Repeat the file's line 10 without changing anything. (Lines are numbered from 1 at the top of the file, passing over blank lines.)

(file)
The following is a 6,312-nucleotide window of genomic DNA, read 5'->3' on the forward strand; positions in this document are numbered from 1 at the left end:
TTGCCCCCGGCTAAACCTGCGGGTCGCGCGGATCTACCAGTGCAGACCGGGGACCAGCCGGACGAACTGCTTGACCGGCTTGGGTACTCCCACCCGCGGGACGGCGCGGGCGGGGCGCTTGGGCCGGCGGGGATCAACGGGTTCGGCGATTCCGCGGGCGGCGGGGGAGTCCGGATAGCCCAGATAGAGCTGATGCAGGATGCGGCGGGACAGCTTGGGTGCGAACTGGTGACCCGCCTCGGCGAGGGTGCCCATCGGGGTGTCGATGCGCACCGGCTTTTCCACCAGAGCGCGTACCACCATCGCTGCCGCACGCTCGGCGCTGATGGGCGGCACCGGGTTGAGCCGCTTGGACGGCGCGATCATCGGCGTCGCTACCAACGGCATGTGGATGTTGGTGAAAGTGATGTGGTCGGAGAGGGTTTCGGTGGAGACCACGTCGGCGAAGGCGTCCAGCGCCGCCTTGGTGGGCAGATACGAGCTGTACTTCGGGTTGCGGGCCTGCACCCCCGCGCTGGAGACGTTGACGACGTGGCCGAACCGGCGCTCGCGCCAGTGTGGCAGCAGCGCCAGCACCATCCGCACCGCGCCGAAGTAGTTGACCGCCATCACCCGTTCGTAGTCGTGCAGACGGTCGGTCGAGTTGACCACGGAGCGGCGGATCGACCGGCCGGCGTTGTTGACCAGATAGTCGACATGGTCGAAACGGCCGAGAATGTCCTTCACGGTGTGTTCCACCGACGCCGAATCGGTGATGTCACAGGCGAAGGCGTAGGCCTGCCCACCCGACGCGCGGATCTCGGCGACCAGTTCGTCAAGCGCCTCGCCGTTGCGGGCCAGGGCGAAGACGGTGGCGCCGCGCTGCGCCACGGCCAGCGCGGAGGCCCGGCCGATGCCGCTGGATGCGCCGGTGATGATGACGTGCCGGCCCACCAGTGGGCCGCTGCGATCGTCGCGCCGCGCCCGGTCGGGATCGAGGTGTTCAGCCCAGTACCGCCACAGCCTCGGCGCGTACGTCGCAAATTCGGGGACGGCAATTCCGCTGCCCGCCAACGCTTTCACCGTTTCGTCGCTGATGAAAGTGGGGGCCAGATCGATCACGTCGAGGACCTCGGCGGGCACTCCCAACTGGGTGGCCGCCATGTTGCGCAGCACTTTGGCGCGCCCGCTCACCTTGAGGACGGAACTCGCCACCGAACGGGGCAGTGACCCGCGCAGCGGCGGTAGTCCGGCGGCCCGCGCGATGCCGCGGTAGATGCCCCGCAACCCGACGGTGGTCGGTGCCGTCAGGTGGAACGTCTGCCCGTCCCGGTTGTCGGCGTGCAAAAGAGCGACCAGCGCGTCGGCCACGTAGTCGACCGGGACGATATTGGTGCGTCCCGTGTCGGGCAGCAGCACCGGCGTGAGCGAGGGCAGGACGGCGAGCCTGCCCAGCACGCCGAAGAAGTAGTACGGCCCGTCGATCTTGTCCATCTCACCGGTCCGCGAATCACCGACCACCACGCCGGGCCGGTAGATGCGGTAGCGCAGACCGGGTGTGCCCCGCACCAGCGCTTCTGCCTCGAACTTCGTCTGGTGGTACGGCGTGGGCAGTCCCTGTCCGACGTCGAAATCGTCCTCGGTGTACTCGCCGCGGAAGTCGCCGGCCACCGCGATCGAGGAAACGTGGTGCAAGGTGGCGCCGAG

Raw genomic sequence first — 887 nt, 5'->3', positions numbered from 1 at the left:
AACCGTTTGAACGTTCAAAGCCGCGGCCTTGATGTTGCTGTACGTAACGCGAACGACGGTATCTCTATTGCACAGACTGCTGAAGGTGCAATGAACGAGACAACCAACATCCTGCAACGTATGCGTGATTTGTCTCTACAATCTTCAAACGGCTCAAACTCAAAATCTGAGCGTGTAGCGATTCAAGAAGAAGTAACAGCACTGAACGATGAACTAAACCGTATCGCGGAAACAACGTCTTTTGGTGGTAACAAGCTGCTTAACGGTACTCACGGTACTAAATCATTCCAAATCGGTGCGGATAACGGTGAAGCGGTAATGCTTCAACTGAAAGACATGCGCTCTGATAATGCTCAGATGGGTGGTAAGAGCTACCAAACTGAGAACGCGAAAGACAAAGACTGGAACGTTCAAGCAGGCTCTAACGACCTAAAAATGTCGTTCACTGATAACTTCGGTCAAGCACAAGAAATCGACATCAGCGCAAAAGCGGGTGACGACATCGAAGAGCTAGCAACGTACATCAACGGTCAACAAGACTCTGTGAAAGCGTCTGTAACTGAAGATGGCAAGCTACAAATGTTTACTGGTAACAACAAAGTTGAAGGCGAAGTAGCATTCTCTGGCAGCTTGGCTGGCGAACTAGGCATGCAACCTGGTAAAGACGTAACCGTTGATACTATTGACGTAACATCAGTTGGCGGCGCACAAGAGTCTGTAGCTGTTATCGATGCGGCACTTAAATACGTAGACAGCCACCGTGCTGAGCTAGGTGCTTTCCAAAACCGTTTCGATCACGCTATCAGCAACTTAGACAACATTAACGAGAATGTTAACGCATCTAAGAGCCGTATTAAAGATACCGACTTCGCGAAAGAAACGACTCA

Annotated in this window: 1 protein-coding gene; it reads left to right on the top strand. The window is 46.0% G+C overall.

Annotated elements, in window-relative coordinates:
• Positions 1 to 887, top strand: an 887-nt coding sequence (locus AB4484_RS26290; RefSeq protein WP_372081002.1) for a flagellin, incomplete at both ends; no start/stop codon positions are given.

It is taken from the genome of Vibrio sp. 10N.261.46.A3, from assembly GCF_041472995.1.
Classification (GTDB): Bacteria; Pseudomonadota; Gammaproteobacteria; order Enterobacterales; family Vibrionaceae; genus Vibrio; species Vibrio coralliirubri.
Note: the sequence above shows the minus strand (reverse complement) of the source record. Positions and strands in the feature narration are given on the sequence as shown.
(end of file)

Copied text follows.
Note: the sequence above shows the minus strand (reverse complement) of the source record. Positions and strands in the feature narration are given on the sequence as shown.